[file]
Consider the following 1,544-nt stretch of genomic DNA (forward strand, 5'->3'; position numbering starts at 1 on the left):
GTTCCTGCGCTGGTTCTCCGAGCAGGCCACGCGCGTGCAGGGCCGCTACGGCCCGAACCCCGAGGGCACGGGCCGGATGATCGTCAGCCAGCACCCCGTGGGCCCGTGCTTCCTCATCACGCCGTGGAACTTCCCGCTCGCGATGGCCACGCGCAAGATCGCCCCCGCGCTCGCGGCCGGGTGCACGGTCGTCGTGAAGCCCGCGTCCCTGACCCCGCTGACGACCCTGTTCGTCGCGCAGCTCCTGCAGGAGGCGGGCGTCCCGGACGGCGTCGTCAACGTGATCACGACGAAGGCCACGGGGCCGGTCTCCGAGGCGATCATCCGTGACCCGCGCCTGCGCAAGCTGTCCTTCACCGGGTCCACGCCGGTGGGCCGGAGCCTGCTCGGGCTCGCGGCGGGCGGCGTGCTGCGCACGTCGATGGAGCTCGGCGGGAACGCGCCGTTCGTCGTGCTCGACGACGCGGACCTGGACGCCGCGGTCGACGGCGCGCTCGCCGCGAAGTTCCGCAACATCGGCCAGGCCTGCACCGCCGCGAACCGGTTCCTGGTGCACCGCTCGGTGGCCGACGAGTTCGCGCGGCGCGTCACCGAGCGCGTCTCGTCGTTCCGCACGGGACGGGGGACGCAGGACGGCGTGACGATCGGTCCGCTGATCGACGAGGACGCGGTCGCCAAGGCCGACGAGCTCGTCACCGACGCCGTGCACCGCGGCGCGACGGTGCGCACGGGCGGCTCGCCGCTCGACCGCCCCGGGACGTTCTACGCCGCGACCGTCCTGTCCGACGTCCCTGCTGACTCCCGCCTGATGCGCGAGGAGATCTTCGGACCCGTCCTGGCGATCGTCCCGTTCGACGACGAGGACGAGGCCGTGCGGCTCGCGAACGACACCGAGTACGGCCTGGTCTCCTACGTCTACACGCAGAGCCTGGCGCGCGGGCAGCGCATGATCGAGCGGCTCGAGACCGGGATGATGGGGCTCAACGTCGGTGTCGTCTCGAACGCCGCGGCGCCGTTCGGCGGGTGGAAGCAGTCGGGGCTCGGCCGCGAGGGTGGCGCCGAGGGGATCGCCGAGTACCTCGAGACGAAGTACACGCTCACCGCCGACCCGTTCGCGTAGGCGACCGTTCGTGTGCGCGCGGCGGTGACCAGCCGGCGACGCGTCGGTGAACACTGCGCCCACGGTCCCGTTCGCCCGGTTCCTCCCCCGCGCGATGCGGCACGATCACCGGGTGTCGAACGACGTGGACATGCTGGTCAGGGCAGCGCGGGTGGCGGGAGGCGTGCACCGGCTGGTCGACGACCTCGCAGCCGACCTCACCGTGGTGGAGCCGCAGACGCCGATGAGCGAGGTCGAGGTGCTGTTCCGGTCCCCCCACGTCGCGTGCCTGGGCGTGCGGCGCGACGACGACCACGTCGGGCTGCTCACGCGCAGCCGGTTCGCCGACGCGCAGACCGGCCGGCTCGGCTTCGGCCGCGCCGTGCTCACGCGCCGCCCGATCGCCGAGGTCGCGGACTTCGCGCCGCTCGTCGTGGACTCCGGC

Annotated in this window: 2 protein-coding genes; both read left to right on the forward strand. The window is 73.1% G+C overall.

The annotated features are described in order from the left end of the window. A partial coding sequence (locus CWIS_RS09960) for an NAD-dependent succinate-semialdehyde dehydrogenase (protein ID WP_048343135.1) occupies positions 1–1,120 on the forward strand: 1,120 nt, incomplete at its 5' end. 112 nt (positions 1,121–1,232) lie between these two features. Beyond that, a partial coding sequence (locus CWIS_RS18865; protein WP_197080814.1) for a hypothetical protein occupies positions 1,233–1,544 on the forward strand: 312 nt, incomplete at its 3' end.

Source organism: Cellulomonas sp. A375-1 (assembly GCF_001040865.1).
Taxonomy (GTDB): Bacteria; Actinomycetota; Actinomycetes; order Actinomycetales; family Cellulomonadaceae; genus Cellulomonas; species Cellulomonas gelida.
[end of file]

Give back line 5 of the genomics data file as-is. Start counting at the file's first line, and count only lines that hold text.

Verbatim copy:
Source organism: Cellulomonas sp. A375-1 (assembly GCF_001040865.1).